## Competitive Decisions

Once both teams find a fit, each new bid becomes a question: should we let the opponents have the contract, or should we bid "just one more"?
The most important rule for such decisions is as follows:

 When making a competitive decision, do not consider points at all. Your decision should be based solely on distribution.

2 over 2.     If you have an 8-card fit, you should always bid at the 2-level over the opponents. For example, suppose the bidding has been:

 (1) — 1 — (2) — ?

Your partner's 1 overcall promised a 5-card suit. Therefore, you should bid 2 with 3-card support.

3 over 2.     You should always go the the 3-level with a 9-card fit. You should also go to the 3-level with an 8-card fit as long as the opponents also have a fit.

3 over 3.     This is the most common competitive decision. Suppose the bidding has gone:

 (1) — 1 — (2) — 2 — (3) — ?

Should you pass or should you bid 3? The answer is:

 With an 8-card fit, you should either pass or make a penalty double. With a 9-card fit, you should bid 3 over 3.

4 over 3.     Competing to the 4-level is usually a bad idea. You should only make such a bid if you and your partner have a 9 or 10-card fit.

Higher Bids.     If your opponents have bid at the 4-level or higher, you should generally stop bidding. In most situations, you should not bid 4 over 4 or higher.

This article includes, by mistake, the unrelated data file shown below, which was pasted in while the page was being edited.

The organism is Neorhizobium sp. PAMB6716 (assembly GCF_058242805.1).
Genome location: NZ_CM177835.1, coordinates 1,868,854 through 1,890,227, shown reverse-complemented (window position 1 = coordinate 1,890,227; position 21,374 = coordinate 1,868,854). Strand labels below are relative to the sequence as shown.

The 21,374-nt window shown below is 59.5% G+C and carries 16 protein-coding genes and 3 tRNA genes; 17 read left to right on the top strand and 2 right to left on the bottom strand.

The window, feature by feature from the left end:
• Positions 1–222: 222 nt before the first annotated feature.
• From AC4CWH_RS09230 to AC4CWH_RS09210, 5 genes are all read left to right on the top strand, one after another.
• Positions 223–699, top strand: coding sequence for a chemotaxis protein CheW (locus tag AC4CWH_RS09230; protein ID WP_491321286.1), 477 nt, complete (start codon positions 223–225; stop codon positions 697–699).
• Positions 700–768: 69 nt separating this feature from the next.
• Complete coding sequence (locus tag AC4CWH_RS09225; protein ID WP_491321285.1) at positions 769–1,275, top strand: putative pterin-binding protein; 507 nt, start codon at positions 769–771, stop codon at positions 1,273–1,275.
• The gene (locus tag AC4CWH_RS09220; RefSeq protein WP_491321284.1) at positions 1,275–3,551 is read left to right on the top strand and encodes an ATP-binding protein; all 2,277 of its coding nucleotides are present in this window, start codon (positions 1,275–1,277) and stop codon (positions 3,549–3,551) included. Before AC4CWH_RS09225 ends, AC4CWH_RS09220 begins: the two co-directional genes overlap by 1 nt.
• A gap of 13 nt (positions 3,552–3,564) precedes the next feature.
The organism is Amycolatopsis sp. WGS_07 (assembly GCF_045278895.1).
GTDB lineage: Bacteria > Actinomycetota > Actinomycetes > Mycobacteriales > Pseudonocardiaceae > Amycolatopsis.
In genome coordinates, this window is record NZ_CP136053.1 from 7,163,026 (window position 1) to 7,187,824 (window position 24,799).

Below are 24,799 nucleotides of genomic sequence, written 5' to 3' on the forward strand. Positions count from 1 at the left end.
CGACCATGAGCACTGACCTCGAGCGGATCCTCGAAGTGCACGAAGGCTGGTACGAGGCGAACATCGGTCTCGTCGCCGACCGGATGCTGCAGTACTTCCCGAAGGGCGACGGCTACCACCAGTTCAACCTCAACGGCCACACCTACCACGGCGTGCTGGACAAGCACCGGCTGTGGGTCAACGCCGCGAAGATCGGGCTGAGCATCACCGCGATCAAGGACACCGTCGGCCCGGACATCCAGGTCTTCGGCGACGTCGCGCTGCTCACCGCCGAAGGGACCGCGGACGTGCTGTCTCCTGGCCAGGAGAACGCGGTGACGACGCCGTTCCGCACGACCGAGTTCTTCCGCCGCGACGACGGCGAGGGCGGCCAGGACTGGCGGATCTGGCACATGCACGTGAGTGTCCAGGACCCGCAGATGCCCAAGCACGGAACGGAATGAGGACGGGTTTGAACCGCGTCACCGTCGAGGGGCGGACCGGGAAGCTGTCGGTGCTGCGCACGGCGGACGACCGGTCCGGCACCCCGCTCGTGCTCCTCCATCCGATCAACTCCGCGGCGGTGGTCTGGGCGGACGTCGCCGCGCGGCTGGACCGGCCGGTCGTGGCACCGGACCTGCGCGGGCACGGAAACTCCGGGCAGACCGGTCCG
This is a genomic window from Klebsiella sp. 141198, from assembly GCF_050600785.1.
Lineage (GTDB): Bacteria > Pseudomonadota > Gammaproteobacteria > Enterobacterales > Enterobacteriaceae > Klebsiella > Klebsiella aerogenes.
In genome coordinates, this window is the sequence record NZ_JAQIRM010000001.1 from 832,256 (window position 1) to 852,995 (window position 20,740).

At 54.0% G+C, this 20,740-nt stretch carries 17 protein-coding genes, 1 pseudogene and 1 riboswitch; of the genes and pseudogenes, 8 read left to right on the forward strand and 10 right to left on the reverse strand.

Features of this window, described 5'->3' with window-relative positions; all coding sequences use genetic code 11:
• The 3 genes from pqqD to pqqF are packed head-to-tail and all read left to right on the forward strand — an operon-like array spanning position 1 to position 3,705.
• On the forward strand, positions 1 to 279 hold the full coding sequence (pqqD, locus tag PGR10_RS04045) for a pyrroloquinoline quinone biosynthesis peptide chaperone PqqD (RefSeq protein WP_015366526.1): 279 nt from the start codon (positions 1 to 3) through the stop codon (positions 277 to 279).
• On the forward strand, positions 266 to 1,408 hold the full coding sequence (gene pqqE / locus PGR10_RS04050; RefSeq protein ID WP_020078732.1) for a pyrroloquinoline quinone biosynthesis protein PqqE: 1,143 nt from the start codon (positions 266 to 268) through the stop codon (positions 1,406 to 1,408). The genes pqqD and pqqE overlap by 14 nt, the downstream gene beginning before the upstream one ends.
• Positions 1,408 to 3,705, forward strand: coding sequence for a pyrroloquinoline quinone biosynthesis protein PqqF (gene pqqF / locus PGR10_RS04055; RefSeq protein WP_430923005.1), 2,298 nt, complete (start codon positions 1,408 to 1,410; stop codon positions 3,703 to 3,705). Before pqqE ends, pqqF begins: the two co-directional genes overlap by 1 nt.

EXCEPTION:    You may want to sacrifice over 4 or 4 if you have a 10-card fit. (In particular, bidding 4 over 4is often an excellent idea.) The opponents should then penalty double. They should not go to the 5-level under any normal circumstances.

## Balancing

A balance is a bid which must be made to prevent the opponents from taking the contract. For example, after the sequence:

 (1) — Pass — (2) — Pass — (Pass) — ?

The last person has a choice between passing (and hence letting the opponents play 2) and balancing.

The primary rules for balancing are as follows:

 Rules for Balancing 1.    You should always balance over a contract of 1 or lower. 2.    You should usually balance over a contract of 2 or lower.

In general, a bid made while balancing promises significantly fewer points than a normal overcall. For example:

 •    A balancing takeout double requires only 9 points. •    A balancing bid of 1NT can be made with 10-14 HCP. •    A balancing overcall shows a 5-card suit with one honor. •    A balancing Unusual 2NT shows only 5-4 in the two lowest suits.